Doctor bias: Physician BMI and obesity care

It is well-established that doctors are human too – that is, they come with weaknesses and foibles just like the rest of us. For example, physicians who smoke are less likely to advise their patients to quit (recent source). Now, a study by Sara Bleich and colleagues published in Obesity shows that obese doctors might have a similar blind spot for their overweight patients.

In the paper “Impact of physician BMI on obesity care and beliefs,” Bleich and colleagues show that the probability of a physician recording an obesity diagnosis or initiating a weight loss conversation with their obese patients was respectively 13 and 8 times greater when the physician believed the patient’s weight to be equal to or greater than their own. Additionally, normal-BMI physicians were more likely to believe that physicians should model healthy exercise- and weight-related behaviors, and they also had greater confidence in their ability to provide diet and exercise counseling to their obese patients. By contrast overweight/obese physicians were more confident in prescribing weight loss medications, and were more likely to report success in helping patients lose weight. Clearly, the situation is complex…

The stigma of obesity is a real problem, and weight bias exists in employment, health care and education. The focus on how physicians provide obesity care is important due to the magnitude of this health issue both at societal and global levels. The results of studies like these range from the seemingly trivial, (e.g. patients’ preferred terms for describing obesity,) to more serious, but Bleich is not alone in urging improvement in the obesity care provided by all physicians, regardless of their personal body weight. Perhaps the key is getting physicians into better shape?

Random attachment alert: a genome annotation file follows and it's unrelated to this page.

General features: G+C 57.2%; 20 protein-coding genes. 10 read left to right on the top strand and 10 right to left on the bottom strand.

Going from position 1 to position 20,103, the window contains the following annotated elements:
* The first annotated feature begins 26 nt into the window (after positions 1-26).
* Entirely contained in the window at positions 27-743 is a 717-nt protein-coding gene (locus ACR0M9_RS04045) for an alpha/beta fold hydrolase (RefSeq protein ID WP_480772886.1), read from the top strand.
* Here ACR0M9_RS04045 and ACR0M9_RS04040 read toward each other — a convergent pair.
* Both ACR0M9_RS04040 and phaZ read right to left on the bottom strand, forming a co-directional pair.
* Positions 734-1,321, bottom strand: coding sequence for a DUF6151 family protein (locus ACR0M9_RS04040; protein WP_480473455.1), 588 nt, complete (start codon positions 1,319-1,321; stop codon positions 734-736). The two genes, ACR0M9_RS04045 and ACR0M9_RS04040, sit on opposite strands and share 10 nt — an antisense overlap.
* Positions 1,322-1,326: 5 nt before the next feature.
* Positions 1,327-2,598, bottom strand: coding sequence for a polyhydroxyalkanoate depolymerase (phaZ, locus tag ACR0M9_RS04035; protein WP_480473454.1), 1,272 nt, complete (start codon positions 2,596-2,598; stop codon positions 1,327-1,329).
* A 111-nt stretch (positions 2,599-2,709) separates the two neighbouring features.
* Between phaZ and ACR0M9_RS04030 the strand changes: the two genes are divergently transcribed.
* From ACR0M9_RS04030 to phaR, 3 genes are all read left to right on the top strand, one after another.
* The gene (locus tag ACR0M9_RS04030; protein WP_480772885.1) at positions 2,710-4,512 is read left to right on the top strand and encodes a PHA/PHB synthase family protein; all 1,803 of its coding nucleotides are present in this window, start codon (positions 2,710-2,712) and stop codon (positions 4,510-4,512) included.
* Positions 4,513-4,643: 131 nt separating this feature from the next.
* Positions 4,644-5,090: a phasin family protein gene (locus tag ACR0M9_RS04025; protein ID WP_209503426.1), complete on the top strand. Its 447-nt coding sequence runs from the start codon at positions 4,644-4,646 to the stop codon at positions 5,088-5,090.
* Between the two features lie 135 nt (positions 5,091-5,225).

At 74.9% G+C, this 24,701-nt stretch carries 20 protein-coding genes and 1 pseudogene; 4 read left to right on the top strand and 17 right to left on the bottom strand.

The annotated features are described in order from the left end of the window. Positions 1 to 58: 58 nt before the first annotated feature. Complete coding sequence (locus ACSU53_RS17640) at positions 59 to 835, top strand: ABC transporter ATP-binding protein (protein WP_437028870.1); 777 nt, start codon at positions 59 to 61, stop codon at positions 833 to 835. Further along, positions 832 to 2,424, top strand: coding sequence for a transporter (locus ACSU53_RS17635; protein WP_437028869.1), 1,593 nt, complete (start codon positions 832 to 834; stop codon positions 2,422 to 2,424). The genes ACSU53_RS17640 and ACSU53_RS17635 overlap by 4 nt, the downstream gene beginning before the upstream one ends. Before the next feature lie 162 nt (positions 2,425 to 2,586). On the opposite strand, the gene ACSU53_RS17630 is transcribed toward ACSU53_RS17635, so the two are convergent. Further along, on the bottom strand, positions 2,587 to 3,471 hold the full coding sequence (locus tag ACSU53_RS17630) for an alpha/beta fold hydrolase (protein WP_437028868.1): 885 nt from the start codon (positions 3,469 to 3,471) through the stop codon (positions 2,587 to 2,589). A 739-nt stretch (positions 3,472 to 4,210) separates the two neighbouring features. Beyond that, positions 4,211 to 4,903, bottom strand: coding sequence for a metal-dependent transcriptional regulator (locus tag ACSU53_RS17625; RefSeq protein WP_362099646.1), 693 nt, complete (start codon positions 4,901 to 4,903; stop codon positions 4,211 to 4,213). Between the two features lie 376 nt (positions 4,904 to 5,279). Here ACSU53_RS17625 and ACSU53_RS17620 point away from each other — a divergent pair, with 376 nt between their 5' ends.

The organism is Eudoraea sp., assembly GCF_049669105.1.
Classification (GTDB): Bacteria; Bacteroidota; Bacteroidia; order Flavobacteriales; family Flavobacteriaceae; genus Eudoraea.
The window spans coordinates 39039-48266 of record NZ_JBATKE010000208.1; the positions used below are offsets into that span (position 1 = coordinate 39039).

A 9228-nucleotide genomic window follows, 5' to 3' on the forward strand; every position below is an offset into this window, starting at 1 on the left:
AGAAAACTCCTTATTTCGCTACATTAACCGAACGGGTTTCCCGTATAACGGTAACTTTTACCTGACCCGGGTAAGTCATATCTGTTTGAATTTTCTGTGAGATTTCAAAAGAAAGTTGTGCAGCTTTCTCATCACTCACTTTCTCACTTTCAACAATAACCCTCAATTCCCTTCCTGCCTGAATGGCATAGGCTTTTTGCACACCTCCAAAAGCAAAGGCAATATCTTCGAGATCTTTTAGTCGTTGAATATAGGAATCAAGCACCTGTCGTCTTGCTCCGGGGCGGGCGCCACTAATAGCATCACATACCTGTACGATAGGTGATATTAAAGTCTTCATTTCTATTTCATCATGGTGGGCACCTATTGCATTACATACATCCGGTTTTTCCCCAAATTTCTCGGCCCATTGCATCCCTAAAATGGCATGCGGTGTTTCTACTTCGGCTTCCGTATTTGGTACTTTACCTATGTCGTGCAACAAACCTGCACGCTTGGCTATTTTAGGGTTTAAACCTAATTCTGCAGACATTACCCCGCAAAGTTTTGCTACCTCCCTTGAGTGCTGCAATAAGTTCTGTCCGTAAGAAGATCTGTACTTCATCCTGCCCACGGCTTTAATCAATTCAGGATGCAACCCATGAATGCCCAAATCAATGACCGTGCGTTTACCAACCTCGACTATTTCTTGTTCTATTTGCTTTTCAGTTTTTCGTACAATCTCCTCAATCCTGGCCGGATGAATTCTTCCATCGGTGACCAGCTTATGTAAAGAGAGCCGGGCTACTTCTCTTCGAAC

Written by Hanna Sofie Ellingsen at CERG.

This entry was posted in Diet, Exercise, In English, Lifestyle, Obesity, Public health by CERG. Bookmark the permalink.

About CERG

The Cardiac Exercise Research Group (CERG) at the Norwegian University of Science and Technology (NTNU) seeks to identify the key mechanisms underlying the beneficial effects of physical on cardiac health in the context of disease prevention and treatment. Named the K.G. Jebsen Center for Exercise in Medicine under Professor Ulrik Wisløff's leadership in 2011, CERG uses both top-down and bottom-up approaches to combat lifestyle-related disease.

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